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The first-ever Juneteenth in the Bluff festival is launched by UAPB and Pine Bluff City



Little Rock, Arkansas – In collaboration with the City of Pine Bluff, the University of Arkansas at Pine Bluff (UAPB) hosted its inaugural “Juneteenth in the Bluff” celebration.

On the day that African Americans who had been held as slaves in Texas discovered they were free in the 1800s, vendors, families, and performers descended upon the downtown area to rejoice.

Family-friendly amenities were provided by volunteers and event organizers, including a kids’ area, a variety of food options, lots of music, and lots of happy and dancing faces.

Teki Hunt, a volunteer at the event, highlights the significance of Juneteenth history to UAPB, noting that the university was established the year following Texas’s emancipation.

“So, after the enslaved persons were finally liberated in the state of Texas, UAPB was founded that very next year, giving opportunity for those who had been enslaved that didn’t have the opportunity to go to any other university,” Hunt says.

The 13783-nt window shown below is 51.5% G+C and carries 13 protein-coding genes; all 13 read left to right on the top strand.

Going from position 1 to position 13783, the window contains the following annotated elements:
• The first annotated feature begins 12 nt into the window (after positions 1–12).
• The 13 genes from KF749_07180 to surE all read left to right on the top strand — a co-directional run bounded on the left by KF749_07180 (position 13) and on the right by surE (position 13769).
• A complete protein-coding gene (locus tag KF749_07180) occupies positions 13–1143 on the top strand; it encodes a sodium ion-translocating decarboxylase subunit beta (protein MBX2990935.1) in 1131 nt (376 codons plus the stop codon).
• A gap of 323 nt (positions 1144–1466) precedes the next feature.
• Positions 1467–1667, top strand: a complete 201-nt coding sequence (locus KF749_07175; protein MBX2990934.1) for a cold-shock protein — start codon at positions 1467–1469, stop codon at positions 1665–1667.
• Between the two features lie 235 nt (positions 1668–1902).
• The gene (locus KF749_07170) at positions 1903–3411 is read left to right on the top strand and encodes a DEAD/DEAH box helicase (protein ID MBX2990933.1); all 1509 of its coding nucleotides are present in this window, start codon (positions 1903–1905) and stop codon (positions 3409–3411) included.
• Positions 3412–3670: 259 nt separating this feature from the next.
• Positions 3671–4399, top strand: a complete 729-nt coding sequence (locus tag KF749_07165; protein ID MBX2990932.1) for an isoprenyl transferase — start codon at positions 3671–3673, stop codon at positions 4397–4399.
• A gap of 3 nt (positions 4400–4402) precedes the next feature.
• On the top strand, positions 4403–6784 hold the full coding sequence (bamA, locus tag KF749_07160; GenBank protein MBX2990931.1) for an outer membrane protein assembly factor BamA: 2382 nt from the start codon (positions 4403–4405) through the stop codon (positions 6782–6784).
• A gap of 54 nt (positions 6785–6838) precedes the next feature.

According to Hunt, a lot of vendors downtown joined in on the celebration of the event. It’s enjoyable for the whole family, she says, with food and activities included.

“It’s for the whole family to come out. There are things for kids to do. There’s plenty of water. We don’t want anybody to get dehydrated. And there’s all these different activities. Oh, and take the samples that the Saracen chefs are doing. I’ve tasted from the farm to table and it’s really good,” Hunt says.

Vice Chancellor George Cotton of UAPB claims that the occasion fosters community cohesion, aids in Pine Bluff’s reconstruction, and inspires people to envision a different downtown.

“The reason we’re having this in downtown is because, like most small towns across the country, they’re struggling to rebuild and revitalize itself. So, when you come to the Juneteenth festival here, you’re going to be in downtown Pine Bluff, and it’s here to urge people to rethink and reimagine what the downtown area would look like,” Cotton says.

Many state visitors came to enjoy their first event, according to Cotton, and other municipal officials, including Mayor Shirley Washington, were also in attendance.

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